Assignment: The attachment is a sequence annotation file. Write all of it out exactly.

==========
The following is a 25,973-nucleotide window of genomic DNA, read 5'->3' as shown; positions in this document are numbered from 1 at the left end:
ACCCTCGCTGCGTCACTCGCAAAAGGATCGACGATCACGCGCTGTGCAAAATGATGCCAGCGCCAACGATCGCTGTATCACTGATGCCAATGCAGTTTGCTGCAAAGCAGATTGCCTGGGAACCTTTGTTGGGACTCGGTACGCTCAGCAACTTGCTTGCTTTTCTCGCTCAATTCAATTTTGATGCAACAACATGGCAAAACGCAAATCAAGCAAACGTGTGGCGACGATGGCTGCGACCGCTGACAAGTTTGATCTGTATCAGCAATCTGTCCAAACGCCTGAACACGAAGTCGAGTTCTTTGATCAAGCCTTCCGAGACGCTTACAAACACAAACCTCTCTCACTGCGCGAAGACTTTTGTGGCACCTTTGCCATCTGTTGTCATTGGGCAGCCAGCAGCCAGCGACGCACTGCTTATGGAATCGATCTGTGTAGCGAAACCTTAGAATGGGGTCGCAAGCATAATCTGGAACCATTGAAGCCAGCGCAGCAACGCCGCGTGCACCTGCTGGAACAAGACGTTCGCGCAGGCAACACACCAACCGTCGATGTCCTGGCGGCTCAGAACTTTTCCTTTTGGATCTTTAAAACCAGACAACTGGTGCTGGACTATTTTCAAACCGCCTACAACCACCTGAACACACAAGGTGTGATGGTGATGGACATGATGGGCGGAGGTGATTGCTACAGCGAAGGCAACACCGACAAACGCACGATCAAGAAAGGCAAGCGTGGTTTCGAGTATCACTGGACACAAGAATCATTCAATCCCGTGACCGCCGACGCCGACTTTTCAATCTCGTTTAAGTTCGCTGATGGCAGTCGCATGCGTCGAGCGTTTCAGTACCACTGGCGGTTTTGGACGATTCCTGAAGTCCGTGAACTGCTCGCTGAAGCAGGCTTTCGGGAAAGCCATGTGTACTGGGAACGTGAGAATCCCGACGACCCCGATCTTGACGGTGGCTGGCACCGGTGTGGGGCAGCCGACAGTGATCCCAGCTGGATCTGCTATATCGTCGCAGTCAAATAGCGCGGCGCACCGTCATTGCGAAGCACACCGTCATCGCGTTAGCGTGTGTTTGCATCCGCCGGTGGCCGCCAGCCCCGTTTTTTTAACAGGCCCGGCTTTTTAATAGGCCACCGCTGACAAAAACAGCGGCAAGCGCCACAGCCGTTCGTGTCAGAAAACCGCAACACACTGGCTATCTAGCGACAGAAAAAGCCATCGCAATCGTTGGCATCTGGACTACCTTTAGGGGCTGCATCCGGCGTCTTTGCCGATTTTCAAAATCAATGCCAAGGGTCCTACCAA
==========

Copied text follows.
The following is a 25,973-nucleotide window of genomic DNA, read 5'->3' as shown; positions in this document are numbered from 1 at the left end:
ACCCTCGCTGCGTCACTCGCAAAAGGATCGACGATCACGCGCTGTGCAAAATGATGCCAGCGCCAACGATCGCTGTATCACTGATGCCAATGCAGTTTGCTGCAAAGCAGATTGCCTGGGAACCTTTGTTGGGACTCGGTACGCTCAGCAACTTGCTTGCTTTTCTCGCTCAATTCAATTTTGATGCAACAACATGGCAAAACGCAAATCAAGCAAACGTGTGGCGACGATGGCTGCGACCGCTGACAAGTTTGATCTGTATCAGCAATCTGTCCAAACGCCTGAACACGAAGTCGAGTTCTTTGATCAAGCCTTCCGAGACGCTTACAAACACAAACCTCTCTCACTGCGCGAAGACTTTTGTGGCACCTTTGCCATCTGTTGTCATTGGGCAGCCAGCAGCCAGCGACGCACTGCTTATGGAATCGATCTGTGTAGCGAAACCTTAGAATGGGGTCGCAAGCATAATCTGGAACCATTGAAGCCAGCGCAGCAACGCCGCGTGCACCTGCTGGAACAAGACGTTCGCGCAGGCAACACACCAACCGTCGATGTCCTGGCGGCTCAGAACTTTTCCTTTTGGATCTTTAAAACCAGACAACTGGTGCTGGACTATTTTCAAACCGCCTACAACCACCTGAACACACAAGGTGTGATGGTGATGGACATGATGGGCGGAGGTGATTGCTACAGCGAAGGCAACACCGACAAACGCACGATCAAGAAAGGCAAGCGTGGTTTCGAGTATCACTGGACACAAGAATCATTCAATCCCGTGACCGCCGACGCCGACTTTTCAATCTCGTTTAAGTTCGCTGATGGCAGTCGCATGCGTCGAGCGTTTCAGTACCACTGGCGGTTTTGGACGATTCCTGAAGTCCGTGAACTGCTCGCTGAAGCAGGCTTTCGGGAAAGCCATGTGTACTGGGAACGTGAGAATCCCGACGACCCCGATCTTGACGGTGGCTGGCACCGGTGTGGGGCAGCCGACAGTGATCCCAGCTGGATCTGCTATATCGTCGCAGTCAAATAGCGCGGCGCACCGTCATTGCGAAGCACACCGTCATCGCGTTAGCGTGTGTTTGCATCCGCCGGTGGCCGCCAGCCCCGTTTTTTTAACAGGCCCGGCTTTTTAATAGGCCACCGCTGACAAAAACAGCGGCAAGCGCCACAGCCGTTCGTGTCAGAAAACCGCAACACACTGGCTATCTAGCGACAGAAAAAGCCATCGCAATCGTTGGCATCTGGACTACCTTTAGGGGCTGCATCCGGCGTCTTTGCCGATTTTCAAAATCAATGCCAAGGGTCCTACCAA